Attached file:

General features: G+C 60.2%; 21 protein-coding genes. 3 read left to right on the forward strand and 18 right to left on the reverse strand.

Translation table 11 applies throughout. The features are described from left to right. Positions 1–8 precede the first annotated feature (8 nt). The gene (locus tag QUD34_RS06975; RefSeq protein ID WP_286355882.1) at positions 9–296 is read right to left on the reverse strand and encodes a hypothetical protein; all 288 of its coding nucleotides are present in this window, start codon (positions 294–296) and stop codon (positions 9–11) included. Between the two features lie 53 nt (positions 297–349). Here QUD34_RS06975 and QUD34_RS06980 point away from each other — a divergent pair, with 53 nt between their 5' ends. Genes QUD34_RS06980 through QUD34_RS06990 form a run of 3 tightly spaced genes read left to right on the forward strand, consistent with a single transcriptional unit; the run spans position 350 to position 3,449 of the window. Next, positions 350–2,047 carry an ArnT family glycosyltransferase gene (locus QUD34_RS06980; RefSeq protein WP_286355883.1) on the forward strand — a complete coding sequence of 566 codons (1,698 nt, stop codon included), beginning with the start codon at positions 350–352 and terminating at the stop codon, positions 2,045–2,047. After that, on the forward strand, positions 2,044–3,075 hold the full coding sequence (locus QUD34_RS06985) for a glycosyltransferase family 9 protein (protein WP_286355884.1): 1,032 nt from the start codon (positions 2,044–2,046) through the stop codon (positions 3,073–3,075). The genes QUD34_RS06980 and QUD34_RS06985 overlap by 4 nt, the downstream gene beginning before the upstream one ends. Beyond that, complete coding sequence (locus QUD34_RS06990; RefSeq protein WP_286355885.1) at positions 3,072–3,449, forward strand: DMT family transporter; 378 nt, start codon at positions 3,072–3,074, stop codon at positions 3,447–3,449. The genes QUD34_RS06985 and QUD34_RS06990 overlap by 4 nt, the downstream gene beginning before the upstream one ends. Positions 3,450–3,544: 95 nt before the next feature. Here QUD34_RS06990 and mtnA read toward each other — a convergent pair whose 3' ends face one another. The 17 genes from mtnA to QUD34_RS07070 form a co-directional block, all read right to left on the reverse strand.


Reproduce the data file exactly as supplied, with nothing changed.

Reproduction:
General features: G+C 60.2%; 21 protein-coding genes. 3 read left to right on the forward strand and 18 right to left on the reverse strand.

Translation table 11 applies throughout. The features are described from left to right. Positions 1–8 precede the first annotated feature (8 nt). The gene (locus tag QUD34_RS06975; RefSeq protein ID WP_286355882.1) at positions 9–296 is read right to left on the reverse strand and encodes a hypothetical protein; all 288 of its coding nucleotides are present in this window, start codon (positions 294–296) and stop codon (positions 9–11) included. Between the two features lie 53 nt (positions 297–349). Here QUD34_RS06975 and QUD34_RS06980 point away from each other — a divergent pair, with 53 nt between their 5' ends. Genes QUD34_RS06980 through QUD34_RS06990 form a run of 3 tightly spaced genes read left to right on the forward strand, consistent with a single transcriptional unit; the run spans position 350 to position 3,449 of the window. Next, positions 350–2,047 carry an ArnT family glycosyltransferase gene (locus QUD34_RS06980; RefSeq protein WP_286355883.1) on the forward strand — a complete coding sequence of 566 codons (1,698 nt, stop codon included), beginning with the start codon at positions 350–352 and terminating at the stop codon, positions 2,045–2,047. After that, on the forward strand, positions 2,044–3,075 hold the full coding sequence (locus QUD34_RS06985) for a glycosyltransferase family 9 protein (protein WP_286355884.1): 1,032 nt from the start codon (positions 2,044–2,046) through the stop codon (positions 3,073–3,075). The genes QUD34_RS06980 and QUD34_RS06985 overlap by 4 nt, the downstream gene beginning before the upstream one ends. Beyond that, complete coding sequence (locus QUD34_RS06990; RefSeq protein WP_286355885.1) at positions 3,072–3,449, forward strand: DMT family transporter; 378 nt, start codon at positions 3,072–3,074, stop codon at positions 3,447–3,449. The genes QUD34_RS06985 and QUD34_RS06990 overlap by 4 nt, the downstream gene beginning before the upstream one ends. Positions 3,450–3,544: 95 nt before the next feature. Here QUD34_RS06990 and mtnA read toward each other — a convergent pair whose 3' ends face one another. The 17 genes from mtnA to QUD34_RS07070 form a co-directional block, all read right to left on the reverse strand.